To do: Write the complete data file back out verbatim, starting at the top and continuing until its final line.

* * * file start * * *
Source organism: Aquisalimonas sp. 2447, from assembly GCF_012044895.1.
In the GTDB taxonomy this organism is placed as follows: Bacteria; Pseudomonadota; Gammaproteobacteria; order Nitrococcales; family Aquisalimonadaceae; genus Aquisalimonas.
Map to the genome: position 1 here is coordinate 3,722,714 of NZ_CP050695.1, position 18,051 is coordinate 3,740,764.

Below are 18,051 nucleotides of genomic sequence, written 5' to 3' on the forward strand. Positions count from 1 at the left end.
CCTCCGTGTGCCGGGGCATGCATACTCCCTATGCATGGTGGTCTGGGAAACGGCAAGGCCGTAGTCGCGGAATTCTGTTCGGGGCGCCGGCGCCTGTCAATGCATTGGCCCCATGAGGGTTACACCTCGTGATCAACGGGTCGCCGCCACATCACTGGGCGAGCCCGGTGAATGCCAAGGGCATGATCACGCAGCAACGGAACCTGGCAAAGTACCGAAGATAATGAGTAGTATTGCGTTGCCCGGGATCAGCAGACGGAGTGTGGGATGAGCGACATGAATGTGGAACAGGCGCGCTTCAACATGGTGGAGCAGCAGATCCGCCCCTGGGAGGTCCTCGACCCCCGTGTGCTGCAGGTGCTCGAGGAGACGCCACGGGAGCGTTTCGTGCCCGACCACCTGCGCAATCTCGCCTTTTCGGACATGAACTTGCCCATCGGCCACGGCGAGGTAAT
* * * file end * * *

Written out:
Source organism: Aquisalimonas sp. 2447, from assembly GCF_012044895.1.
In the GTDB taxonomy this organism is placed as follows: Bacteria; Pseudomonadota; Gammaproteobacteria; order Nitrococcales; family Aquisalimonadaceae; genus Aquisalimonas.
Map to the genome: position 1 here is coordinate 3,722,714 of NZ_CP050695.1, position 18,051 is coordinate 3,740,764.

Below are 18,051 nucleotides of genomic sequence, written 5' to 3' on the forward strand. Positions count from 1 at the left end.
CCTCCGTGTGCCGGGGCATGCATACTCCCTATGCATGGTGGTCTGGGAAACGGCAAGGCCGTAGTCGCGGAATTCTGTTCGGGGCGCCGGCGCCTGTCAATGCATTGGCCCCATGAGGGTTACACCTCGTGATCAACGGGTCGCCGCCACATCACTGGGCGAGCCCGGTGAATGCCAAGGGCATGATCACGCAGCAACGGAACCTGGCAAAGTACCGAAGATAATGAGTAGTATTGCGTTGCCCGGGATCAGCAGACGGAGTGTGGGATGAGCGACATGAATGTGGAACAGGCGCGCTTCAACATGGTGGAGCAGCAGATCCGCCCCTGGGAGGTCCTCGACCCCCGTGTGCTGCAGGTGCTCGAGGAGACGCCACGGGAGCGTTTCGTGCCCGACCACCTGCGCAATCTCGCCTTTTCGGACATGAACTTGCCCATCGGCCACGGCGAGGTAAT